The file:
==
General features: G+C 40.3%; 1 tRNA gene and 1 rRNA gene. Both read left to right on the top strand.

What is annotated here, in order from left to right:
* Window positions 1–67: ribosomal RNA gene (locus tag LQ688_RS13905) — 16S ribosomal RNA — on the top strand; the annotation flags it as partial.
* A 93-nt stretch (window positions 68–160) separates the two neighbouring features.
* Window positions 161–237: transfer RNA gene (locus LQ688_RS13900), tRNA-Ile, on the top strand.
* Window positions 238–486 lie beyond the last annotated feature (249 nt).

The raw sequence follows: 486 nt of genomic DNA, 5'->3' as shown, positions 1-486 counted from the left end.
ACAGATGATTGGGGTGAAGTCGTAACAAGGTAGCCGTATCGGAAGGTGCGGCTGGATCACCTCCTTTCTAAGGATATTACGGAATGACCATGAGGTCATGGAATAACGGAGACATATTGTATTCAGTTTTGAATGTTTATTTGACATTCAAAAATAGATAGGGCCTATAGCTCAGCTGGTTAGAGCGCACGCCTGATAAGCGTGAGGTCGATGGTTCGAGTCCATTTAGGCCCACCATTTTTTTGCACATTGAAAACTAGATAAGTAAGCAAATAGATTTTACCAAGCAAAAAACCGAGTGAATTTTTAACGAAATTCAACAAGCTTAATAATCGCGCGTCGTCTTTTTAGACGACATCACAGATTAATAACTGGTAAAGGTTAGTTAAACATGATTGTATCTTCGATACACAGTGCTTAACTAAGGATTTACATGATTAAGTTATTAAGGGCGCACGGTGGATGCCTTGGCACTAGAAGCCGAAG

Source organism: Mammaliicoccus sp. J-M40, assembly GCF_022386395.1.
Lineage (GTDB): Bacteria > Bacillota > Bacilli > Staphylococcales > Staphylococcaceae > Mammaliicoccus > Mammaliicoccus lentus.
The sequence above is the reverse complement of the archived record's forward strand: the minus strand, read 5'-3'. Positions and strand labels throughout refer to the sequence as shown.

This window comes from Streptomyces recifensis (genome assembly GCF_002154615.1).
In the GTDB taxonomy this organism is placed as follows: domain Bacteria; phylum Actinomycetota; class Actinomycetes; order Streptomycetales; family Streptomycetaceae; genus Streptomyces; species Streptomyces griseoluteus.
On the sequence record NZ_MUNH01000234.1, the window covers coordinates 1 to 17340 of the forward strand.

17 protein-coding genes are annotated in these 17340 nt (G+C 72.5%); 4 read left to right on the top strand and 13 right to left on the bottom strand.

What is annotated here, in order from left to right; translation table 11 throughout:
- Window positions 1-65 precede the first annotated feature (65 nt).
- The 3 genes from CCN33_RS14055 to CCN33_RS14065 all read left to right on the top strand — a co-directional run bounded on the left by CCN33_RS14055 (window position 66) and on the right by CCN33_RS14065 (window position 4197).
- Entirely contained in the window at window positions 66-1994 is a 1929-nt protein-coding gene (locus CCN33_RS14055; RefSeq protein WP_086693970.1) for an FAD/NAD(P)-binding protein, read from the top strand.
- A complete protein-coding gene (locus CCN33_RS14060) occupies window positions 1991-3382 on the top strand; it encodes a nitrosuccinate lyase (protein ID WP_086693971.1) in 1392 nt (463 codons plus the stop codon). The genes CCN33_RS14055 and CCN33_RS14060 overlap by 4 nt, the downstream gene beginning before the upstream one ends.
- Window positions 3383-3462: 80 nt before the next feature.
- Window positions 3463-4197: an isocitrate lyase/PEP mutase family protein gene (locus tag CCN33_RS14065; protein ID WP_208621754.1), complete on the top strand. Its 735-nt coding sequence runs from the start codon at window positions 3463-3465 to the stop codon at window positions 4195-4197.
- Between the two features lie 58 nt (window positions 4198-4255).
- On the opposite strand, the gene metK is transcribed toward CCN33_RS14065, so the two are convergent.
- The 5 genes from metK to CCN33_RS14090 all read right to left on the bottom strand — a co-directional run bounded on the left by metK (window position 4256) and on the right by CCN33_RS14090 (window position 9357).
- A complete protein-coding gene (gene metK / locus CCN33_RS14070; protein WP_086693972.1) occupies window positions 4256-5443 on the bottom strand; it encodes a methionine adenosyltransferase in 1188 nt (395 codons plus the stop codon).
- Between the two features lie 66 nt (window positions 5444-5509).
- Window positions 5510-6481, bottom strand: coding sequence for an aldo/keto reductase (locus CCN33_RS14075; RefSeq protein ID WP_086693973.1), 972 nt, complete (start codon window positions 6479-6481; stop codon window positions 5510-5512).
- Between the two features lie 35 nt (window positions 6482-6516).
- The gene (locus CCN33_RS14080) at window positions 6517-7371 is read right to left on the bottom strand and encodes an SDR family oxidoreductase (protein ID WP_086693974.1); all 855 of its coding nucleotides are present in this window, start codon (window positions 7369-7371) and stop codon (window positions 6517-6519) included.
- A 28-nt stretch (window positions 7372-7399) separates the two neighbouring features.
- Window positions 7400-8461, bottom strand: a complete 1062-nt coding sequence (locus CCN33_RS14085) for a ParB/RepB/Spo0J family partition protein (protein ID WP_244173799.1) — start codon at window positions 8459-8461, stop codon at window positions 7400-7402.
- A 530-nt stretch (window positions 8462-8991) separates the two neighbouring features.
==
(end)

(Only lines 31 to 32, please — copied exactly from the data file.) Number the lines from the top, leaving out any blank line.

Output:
- A 28-nt stretch (window positions 7372-7399) separates the two neighbouring features.
- Window positions 7400-8461, bottom strand: a complete 1062-nt coding sequence (locus CCN33_RS14085) for a ParB/RepB/Spo0J family partition protein (protein ID WP_244173799.1) — start codon at window positions 8459-8461, stop codon at window positions 7400-7402.